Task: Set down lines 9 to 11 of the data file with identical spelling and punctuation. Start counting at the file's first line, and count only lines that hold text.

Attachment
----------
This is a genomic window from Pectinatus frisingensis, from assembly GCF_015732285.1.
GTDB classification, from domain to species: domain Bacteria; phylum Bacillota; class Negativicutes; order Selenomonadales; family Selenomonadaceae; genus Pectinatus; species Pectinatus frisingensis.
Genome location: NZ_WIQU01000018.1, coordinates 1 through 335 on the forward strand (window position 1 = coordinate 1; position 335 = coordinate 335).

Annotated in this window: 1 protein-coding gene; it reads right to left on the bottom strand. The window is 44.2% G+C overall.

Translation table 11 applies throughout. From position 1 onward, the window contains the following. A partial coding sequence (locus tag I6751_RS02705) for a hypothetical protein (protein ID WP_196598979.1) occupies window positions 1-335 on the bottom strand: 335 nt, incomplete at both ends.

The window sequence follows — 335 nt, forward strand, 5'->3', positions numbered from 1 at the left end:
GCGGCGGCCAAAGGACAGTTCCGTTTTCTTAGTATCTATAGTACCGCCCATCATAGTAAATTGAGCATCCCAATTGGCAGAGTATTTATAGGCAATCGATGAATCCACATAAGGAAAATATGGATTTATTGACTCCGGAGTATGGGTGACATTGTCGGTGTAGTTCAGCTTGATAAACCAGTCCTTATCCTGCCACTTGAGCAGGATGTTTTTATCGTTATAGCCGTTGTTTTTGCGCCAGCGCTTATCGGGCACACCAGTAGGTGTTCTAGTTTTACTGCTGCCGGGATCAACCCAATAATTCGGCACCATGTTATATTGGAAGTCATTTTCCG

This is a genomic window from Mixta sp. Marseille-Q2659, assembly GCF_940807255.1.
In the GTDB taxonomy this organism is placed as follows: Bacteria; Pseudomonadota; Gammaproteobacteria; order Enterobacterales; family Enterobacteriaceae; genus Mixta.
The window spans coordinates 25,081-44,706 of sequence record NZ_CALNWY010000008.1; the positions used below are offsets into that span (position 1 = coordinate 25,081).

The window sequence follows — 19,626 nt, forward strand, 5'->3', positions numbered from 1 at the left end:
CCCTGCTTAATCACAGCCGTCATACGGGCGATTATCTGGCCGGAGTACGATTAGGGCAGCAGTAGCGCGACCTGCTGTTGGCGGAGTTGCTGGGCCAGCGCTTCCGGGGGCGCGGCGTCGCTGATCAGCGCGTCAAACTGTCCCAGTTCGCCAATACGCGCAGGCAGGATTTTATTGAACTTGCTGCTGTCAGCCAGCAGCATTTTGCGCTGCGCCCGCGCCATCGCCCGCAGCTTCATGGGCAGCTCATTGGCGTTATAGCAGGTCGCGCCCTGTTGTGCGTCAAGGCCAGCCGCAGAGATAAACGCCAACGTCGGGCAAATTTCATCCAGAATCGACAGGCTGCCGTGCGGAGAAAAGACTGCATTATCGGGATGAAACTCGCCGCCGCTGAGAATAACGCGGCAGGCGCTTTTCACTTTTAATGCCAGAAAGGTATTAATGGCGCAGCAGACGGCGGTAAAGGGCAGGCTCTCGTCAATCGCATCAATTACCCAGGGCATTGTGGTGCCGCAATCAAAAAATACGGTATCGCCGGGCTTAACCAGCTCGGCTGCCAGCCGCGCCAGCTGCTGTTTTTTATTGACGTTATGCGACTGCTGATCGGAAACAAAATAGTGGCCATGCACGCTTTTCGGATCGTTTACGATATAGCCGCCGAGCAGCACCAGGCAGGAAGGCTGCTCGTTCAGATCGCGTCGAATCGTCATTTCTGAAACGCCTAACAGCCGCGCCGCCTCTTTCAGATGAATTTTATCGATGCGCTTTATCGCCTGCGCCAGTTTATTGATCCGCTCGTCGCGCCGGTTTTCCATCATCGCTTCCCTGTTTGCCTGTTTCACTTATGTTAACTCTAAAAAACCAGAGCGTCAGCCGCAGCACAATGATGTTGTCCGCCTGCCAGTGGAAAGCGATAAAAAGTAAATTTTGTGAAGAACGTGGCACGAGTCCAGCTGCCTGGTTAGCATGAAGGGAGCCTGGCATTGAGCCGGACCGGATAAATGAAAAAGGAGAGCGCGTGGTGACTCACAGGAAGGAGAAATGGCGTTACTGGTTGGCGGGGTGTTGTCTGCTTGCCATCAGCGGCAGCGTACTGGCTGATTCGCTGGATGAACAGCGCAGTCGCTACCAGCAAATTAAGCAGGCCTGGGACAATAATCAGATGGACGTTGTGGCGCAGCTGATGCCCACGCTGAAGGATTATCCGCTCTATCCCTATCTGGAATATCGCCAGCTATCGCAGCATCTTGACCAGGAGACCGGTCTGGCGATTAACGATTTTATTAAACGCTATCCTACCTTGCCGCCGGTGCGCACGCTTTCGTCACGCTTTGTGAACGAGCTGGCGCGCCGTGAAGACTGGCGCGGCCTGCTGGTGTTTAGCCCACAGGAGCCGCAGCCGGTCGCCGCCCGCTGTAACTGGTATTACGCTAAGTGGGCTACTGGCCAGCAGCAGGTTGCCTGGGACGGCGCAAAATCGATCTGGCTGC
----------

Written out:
In the GTDB taxonomy this organism is placed as follows: Bacteria; Pseudomonadota; Gammaproteobacteria; order Enterobacterales; family Enterobacteriaceae; genus Mixta.
The window spans coordinates 25,081-44,706 of sequence record NZ_CALNWY010000008.1; the positions used below are offsets into that span (position 1 = coordinate 25,081).

The window sequence follows — 19,626 nt, forward strand, 5'->3', positions numbered from 1 at the left end: